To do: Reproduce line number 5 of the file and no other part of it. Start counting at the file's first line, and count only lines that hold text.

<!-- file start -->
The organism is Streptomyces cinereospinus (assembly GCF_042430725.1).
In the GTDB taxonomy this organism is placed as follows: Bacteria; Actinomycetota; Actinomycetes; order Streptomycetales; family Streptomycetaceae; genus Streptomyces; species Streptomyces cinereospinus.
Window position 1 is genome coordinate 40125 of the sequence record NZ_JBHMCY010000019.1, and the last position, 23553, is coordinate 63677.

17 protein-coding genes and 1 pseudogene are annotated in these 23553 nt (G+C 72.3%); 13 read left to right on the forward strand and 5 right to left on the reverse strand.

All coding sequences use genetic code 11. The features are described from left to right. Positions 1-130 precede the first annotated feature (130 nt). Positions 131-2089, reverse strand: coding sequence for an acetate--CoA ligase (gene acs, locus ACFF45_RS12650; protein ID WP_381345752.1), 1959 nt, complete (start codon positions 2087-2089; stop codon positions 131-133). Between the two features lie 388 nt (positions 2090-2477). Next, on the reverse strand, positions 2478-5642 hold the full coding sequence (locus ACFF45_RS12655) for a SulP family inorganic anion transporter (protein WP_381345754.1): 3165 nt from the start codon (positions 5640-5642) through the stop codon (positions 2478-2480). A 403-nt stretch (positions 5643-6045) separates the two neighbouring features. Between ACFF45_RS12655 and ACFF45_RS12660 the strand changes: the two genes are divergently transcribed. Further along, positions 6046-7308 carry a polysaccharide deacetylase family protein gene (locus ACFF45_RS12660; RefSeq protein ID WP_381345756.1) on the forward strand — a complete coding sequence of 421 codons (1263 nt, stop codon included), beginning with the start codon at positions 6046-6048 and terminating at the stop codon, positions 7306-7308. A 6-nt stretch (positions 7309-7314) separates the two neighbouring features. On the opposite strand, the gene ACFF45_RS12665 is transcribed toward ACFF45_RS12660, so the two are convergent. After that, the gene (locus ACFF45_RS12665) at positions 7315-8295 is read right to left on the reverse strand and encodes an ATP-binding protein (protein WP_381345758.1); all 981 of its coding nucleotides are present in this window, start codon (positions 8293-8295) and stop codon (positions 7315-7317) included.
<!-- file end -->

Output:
All coding sequences use genetic code 11. The features are described from left to right. Positions 1-130 precede the first annotated feature (130 nt). Positions 131-2089, reverse strand: coding sequence for an acetate--CoA ligase (gene acs, locus ACFF45_RS12650; protein ID WP_381345752.1), 1959 nt, complete (start codon positions 2087-2089; stop codon positions 131-133). Between the two features lie 388 nt (positions 2090-2477). Next, on the reverse strand, positions 2478-5642 hold the full coding sequence (locus ACFF45_RS12655) for a SulP family inorganic anion transporter (protein WP_381345754.1): 3165 nt from the start codon (positions 5640-5642) through the stop codon (positions 2478-2480). A 403-nt stretch (positions 5643-6045) separates the two neighbouring features. Between ACFF45_RS12655 and ACFF45_RS12660 the strand changes: the two genes are divergently transcribed. Further along, positions 6046-7308 carry a polysaccharide deacetylase family protein gene (locus ACFF45_RS12660; RefSeq protein ID WP_381345756.1) on the forward strand — a complete coding sequence of 421 codons (1263 nt, stop codon included), beginning with the start codon at positions 6046-6048 and terminating at the stop codon, positions 7306-7308. A 6-nt stretch (positions 7309-7314) separates the two neighbouring features. On the opposite strand, the gene ACFF45_RS12665 is transcribed toward ACFF45_RS12660, so the two are convergent. After that, the gene (locus ACFF45_RS12665) at positions 7315-8295 is read right to left on the reverse strand and encodes an ATP-binding protein (protein WP_381345758.1); all 981 of its coding nucleotides are present in this window, start codon (positions 8293-8295) and stop codon (positions 7315-7317) included.